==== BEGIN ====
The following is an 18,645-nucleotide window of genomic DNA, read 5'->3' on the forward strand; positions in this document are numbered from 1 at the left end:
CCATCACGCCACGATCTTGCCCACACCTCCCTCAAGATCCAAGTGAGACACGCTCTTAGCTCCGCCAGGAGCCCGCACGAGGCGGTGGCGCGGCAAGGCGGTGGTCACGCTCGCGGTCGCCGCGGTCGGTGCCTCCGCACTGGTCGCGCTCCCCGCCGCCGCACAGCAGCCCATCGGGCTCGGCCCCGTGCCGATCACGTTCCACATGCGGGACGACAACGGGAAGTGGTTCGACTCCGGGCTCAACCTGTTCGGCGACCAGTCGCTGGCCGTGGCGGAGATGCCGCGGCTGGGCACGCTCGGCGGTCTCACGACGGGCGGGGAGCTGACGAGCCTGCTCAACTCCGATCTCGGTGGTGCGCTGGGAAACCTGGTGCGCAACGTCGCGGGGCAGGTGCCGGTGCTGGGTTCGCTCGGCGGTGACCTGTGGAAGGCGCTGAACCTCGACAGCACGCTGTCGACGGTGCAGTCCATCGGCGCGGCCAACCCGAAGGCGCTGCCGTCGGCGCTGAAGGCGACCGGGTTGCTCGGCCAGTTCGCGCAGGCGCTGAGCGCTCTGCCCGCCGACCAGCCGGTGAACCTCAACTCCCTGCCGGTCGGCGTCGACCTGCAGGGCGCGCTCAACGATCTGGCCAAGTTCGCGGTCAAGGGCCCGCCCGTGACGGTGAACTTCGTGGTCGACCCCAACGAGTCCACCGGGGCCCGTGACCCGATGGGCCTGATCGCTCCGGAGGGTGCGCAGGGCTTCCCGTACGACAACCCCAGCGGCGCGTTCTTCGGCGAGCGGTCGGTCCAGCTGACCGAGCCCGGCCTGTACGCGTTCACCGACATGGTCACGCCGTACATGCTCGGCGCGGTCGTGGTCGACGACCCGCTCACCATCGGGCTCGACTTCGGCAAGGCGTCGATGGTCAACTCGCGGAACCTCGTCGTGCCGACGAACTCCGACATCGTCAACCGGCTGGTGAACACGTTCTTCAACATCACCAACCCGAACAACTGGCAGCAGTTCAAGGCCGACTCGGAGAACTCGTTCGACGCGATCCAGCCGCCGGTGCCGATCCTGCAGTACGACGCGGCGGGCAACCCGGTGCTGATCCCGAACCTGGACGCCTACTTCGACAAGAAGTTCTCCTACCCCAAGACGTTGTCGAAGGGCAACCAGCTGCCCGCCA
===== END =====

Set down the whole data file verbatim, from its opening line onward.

The following is an 18,645-nucleotide window of genomic DNA, read 5'->3' on the forward strand; positions in this document are numbered from 1 at the left end:
CCATCACGCCACGATCTTGCCCACACCTCCCTCAAGATCCAAGTGAGACACGCTCTTAGCTCCGCCAGGAGCCCGCACGAGGCGGTGGCGCGGCAAGGCGGTGGTCACGCTCGCGGTCGCCGCGGTCGGTGCCTCCGCACTGGTCGCGCTCCCCGCCGCCGCACAGCAGCCCATCGGGCTCGGCCCCGTGCCGATCACGTTCCACATGCGGGACGACAACGGGAAGTGGTTCGACTCCGGGCTCAACCTGTTCGGCGACCAGTCGCTGGCCGTGGCGGAGATGCCGCGGCTGGGCACGCTCGGCGGTCTCACGACGGGCGGGGAGCTGACGAGCCTGCTCAACTCCGATCTCGGTGGTGCGCTGGGAAACCTGGTGCGCAACGTCGCGGGGCAGGTGCCGGTGCTGGGTTCGCTCGGCGGTGACCTGTGGAAGGCGCTGAACCTCGACAGCACGCTGTCGACGGTGCAGTCCATCGGCGCGGCCAACCCGAAGGCGCTGCCGTCGGCGCTGAAGGCGACCGGGTTGCTCGGCCAGTTCGCGCAGGCGCTGAGCGCTCTGCCCGCCGACCAGCCGGTGAACCTCAACTCCCTGCCGGTCGGCGTCGACCTGCAGGGCGCGCTCAACGATCTGGCCAAGTTCGCGGTCAAGGGCCCGCCCGTGACGGTGAACTTCGTGGTCGACCCCAACGAGTCCACCGGGGCCCGTGACCCGATGGGCCTGATCGCTCCGGAGGGTGCGCAGGGCTTCCCGTACGACAACCCCAGCGGCGCGTTCTTCGGCGAGCGGTCGGTCCAGCTGACCGAGCCCGGCCTGTACGCGTTCACCGACATGGTCACGCCGTACATGCTCGGCGCGGTCGTGGTCGACGACCCGCTCACCATCGGGCTCGACTTCGGCAAGGCGTCGATGGTCAACTCGCGGAACCTCGTCGTGCCGACGAACTCCGACATCGTCAACCGGCTGGTGAACACGTTCTTCAACATCACCAACCCGAACAACTGGCAGCAGTTCAAGGCCGACTCGGAGAACTCGTTCGACGCGATCCAGCCGCCGGTGCCGATCCTGCAGTACGACGCGGCGGGCAACCCGGTGCTGATCCCGAACCTGGACGCCTACTTCGACAAGAAGTTCTCCTACCCCAAGACGTTGTCGAAGGGCAACCAGCTGCCCGCCA